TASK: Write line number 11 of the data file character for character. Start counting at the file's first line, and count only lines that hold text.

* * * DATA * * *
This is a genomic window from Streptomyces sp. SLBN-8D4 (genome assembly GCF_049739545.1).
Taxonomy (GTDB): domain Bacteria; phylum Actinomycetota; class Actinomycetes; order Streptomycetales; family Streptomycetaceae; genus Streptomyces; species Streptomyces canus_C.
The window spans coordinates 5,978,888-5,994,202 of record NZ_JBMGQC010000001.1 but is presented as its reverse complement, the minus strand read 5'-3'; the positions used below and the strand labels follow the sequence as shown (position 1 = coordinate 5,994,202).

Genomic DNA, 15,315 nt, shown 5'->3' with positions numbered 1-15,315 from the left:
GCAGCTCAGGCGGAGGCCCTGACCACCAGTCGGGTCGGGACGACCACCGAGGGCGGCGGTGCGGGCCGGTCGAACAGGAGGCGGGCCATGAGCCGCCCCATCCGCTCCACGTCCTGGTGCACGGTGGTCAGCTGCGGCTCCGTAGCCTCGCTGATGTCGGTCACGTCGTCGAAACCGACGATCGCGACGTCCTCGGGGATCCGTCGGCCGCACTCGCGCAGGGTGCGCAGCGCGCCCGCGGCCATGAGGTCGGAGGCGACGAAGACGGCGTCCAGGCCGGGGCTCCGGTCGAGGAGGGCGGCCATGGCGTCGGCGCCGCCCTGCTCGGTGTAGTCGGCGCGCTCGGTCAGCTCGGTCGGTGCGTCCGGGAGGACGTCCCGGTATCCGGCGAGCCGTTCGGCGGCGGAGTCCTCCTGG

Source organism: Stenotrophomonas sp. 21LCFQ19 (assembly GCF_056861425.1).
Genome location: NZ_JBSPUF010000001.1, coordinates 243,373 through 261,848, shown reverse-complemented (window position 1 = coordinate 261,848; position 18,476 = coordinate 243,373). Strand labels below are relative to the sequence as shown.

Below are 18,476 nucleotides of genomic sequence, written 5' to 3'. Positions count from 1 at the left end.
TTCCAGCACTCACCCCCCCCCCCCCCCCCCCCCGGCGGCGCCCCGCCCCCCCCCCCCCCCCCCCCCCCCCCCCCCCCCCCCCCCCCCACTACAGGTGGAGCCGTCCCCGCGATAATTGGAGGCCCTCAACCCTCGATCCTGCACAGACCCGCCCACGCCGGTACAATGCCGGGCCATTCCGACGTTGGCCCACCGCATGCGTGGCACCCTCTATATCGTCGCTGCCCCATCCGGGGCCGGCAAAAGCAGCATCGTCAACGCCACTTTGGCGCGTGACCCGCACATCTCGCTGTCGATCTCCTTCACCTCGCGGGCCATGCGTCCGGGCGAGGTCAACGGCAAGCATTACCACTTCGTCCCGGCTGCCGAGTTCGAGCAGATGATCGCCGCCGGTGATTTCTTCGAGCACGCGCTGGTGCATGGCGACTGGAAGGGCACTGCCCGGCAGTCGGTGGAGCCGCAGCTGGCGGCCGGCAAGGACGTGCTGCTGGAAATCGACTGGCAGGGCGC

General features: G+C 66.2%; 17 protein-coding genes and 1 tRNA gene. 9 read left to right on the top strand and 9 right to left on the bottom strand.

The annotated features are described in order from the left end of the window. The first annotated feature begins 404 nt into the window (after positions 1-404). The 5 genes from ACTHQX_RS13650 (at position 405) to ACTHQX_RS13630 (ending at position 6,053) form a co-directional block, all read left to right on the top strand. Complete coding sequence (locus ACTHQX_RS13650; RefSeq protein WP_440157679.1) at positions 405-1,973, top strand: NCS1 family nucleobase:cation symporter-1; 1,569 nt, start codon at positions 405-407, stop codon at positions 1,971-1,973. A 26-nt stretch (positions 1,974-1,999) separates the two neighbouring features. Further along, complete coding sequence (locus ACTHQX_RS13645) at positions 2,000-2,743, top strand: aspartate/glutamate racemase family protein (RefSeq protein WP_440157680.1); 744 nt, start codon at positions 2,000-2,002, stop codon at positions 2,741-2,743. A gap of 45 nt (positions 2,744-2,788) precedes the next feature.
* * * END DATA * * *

The annotated features are described in order from the left end of the window. The first annotated feature begins 404 nt into the window (after positions 1-404). The 5 genes from ACTHQX_RS13650 (at position 405) to ACTHQX_RS13630 (ending at position 6,053) form a co-directional block, all read left to right on the top strand. Complete coding sequence (locus ACTHQX_RS13650; RefSeq protein WP_440157679.1) at positions 405-1,973, top strand: NCS1 family nucleobase:cation symporter-1; 1,569 nt, start codon at positions 405-407, stop codon at positions 1,971-1,973. A 26-nt stretch (positions 1,974-1,999) separates the two neighbouring features. Further along, complete coding sequence (locus ACTHQX_RS13645) at positions 2,000-2,743, top strand: aspartate/glutamate racemase family protein (RefSeq protein WP_440157680.1); 744 nt, start codon at positions 2,000-2,002, stop codon at positions 2,741-2,743. A gap of 45 nt (positions 2,744-2,788) precedes the next feature.